Saturday, 4 April 2009

Lorreta Young

Gretchen Young was born on January 6, 1913 in Salt Lake City, Utah. She was the daughter of Gladys Royal Young and John Earl Young. When she was three,
her parents separated and her mother moved Gretchen and her two sisters to California and into the home of Gladys' sister.
Loretta's father later moved to join them. Gladys later found him with the maid and told him to get out. His children never saw him again. The family moved to a boarding house that Gladys ran.
Around that time Loretta and her cousin went to live with actress Mae Murray, whom they called "Aunt Mazi". After a year, they both returned to their mothers.
When Loretta was 10, her mother married one of her boarders, George Belzer. They had daughter Georgianna two years later.
When Lorreta Young was three years old, her mother took her and her sisters to Hollywood, where she established a boarding house.
Gretchen was appearing on screen as a child extra by the time she was four, joining her elder sisters, Polly Ann Young and Elizabeth Jane Young (later better known as Sally Blane), as child players.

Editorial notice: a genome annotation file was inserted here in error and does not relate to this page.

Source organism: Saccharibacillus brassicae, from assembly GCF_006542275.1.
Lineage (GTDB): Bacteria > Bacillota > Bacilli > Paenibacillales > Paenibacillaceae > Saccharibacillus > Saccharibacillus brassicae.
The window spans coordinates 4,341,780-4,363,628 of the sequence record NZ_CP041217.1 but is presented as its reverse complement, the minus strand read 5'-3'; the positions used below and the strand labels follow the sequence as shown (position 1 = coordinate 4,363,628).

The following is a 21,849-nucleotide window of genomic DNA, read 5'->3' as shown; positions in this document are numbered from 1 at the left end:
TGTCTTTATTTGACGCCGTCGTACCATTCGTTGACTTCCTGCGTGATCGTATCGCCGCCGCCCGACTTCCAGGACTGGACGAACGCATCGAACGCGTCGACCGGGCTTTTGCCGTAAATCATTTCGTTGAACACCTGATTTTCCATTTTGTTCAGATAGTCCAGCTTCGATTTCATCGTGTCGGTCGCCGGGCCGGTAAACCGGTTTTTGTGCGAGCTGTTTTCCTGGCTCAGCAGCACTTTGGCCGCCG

Gretchen then left the screen to attend convent school, but returned at age 14 with a bit appearance in the Colleen Moore vehicle
Naughty But Nice (1927).
Changing her name to Loretta Young, letting her blond hair revert to its natural brown and with her blue eyes, satin complexion and exquisite face, she quickly graduated from bit player to ingénue to leading lady.
She made headlines in 1930 when she and Grant Withers, who was previously married and nine years her senior, eloped to Yuma, Arizona, with the 17-year-old Loretta. They had both appeared in Warner Bros.' The Second Floor Mystery (1930).
The marriage was annulled in 1931, the same year in which the pair would again co-star on screen in a film ironically titled
Too Young to Marry (1931).
Loretta always showed an elegant sort of beauty in her films, many of which were rather pedestrian fare. Yet she could act if called upon. Examples of her acting ability are her performances in
The Farmer's Daughter (1947) or in Come to the Stable (1949).
She retired from films in 1953 and began a second, equally successful career as hostess of "Letter to Loretta" (1953), a half-hour drama anthology series which ran on NBC from September 1953 to September 1961.
In addition to hosting the series, she frequently starred in episodes.
Although she is most remembered for her stunning gowns and swirling entrances, over the broadcast's eight-year run she also showed again that she could act. She won Emmy
awards for best actress in a dramatic series in 1954, 1956 and 1958.


bluedreamer27 said...

another great star
thanks for sharing this allison
have a great day and happy blogging

bluedreamer27 said...

hi just dropping by here again
have a great day and happy blogging

Allison said...

Thanks blue! You have a fantastic day also.Speak soon & don't work too hard :-)